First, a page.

I am often asked if a settlement amount from a personal injury, workmen’s compensation, or criminal case is non-marital or marital property.  The case of In Re The Marriage of Rivera, 2016 IL App (1st) 160552, September 30, 2016, Cook Co., 4th Div, shows us just how non-black-and-white that question can be.

Husband had been convicted in 1993 for murder.  He has been in jail since 1992 and released in January, 2012 when his conviction was vacated. While Husband was incarcerated, he and Wife got married on October 31, 2000. After his release from prison in 2012, Husband filed a petition for dissolution of marriage from Wife in 2014. In March 2015, Husband settled his lawsuit for $20 million, of which Husband will receive approximately $11.36 million.

Husband’s motion asserted that the entire settlement for his lawsuit “was based on the torts in his Complaint that arose out of his wrongful incarceration and conviction which were derived from conduct that occurred in 1992.” Husband asserted that the lawsuit “was the result of conduct which led to his wrongful conviction prior to the marriage.”

Wife argued the lawsuit did not become property until the conviction was reversed after the parties were married; and the lawsuit is marital property because the lawsuit accrued during the marriage.  Wife also argued that the defamation claim in the lawsuit was based on statements made during the marriage and, therefore, Husband “cannot properly claim the defamation count is anything but marital property.”

Husband’s criminal attorney stated that the defamation claim had no impact on or value in the overall settlement of $20 million, and was never even discussed in the settlement negotiations. Wife stated that this was nothing more than the attorney’s opinion as to how the settlement agreements should be construed.  Wife asserts there are no facts to support the conclusion the defamation claim had no impact on the amount of the settlement. The court ruled that the attorney’s affidavits were made based on the personal knowledge of the attorney and do not set forth legal conclusions or opinions without stating supporting facts. Therefore, the Court allowed the attorney to testify at trial about his involvement in the case and the negotiations which led to settlement.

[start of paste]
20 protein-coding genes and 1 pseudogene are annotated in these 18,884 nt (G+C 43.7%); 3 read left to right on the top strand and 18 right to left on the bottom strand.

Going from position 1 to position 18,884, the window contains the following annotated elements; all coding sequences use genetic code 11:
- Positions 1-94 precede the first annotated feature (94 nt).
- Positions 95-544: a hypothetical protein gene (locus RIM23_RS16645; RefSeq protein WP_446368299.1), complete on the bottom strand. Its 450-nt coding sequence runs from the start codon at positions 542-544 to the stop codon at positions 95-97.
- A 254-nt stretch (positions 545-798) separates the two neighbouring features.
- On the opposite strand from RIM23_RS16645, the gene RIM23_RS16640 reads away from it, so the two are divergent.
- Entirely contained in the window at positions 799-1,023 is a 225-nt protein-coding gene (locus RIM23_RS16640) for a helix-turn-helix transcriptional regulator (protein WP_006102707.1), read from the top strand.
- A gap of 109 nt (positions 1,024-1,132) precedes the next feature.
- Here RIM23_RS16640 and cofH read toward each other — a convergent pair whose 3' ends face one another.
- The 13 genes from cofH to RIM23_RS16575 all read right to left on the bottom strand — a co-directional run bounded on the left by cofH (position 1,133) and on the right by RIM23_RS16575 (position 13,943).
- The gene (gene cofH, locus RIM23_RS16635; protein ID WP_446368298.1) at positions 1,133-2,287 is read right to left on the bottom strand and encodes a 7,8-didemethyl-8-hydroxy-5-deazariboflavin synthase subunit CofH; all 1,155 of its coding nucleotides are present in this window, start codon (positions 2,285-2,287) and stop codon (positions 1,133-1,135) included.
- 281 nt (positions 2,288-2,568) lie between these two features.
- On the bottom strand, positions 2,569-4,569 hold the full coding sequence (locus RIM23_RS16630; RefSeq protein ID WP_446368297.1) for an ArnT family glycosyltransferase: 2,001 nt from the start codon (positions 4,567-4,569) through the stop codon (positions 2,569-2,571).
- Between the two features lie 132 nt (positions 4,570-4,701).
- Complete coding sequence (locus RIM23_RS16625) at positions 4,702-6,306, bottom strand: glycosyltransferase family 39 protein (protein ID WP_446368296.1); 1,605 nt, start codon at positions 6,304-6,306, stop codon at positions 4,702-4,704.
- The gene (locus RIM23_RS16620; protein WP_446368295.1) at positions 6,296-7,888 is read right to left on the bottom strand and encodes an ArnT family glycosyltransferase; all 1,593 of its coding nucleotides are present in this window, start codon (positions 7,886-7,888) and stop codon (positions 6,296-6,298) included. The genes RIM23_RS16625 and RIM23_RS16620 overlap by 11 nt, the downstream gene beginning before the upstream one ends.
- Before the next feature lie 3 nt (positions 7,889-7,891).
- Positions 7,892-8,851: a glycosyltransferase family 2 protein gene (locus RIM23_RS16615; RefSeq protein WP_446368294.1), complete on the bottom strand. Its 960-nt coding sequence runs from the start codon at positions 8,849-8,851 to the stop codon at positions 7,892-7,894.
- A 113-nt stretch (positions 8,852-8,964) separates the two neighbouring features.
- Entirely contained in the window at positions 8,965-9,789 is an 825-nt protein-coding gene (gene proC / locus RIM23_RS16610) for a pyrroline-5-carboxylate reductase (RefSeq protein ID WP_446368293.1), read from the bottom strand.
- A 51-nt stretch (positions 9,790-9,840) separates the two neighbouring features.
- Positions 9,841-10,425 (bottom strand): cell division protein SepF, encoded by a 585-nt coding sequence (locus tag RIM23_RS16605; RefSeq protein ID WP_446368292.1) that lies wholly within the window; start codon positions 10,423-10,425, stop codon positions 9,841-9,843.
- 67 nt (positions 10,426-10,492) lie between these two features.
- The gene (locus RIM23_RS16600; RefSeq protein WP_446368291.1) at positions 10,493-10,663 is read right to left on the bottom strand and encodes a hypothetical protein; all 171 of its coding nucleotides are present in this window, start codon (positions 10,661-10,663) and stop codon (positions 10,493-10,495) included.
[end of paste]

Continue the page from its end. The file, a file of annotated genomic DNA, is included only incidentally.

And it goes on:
The Court found that there were no prior cases that presented the exact factual situation present here, but that this case could be compared to cases that address characterization of traditional personal injury claims as marital or nonmarital property. The court stated that, in personal injury cases, the claim remains non-marital, regardless of whether the lawsuit is brought or the settlement is paid during the marriage.”

Nonetheless, the court later noted that the “differentiation between the simultaneous timing of cause of action and injury in most tort cases, and,[petitioner’s] inability to assert his cause of action simultaneously with his injury, is what causes this to be an issue of first impression for this Court.” In other words, the conviction had not been overturned until after the marriage, although the conviction occurred prior to the marriage.  The trial Court ruled that the entire amount of money was non-marital and, therefore, was not to be divided as marital property.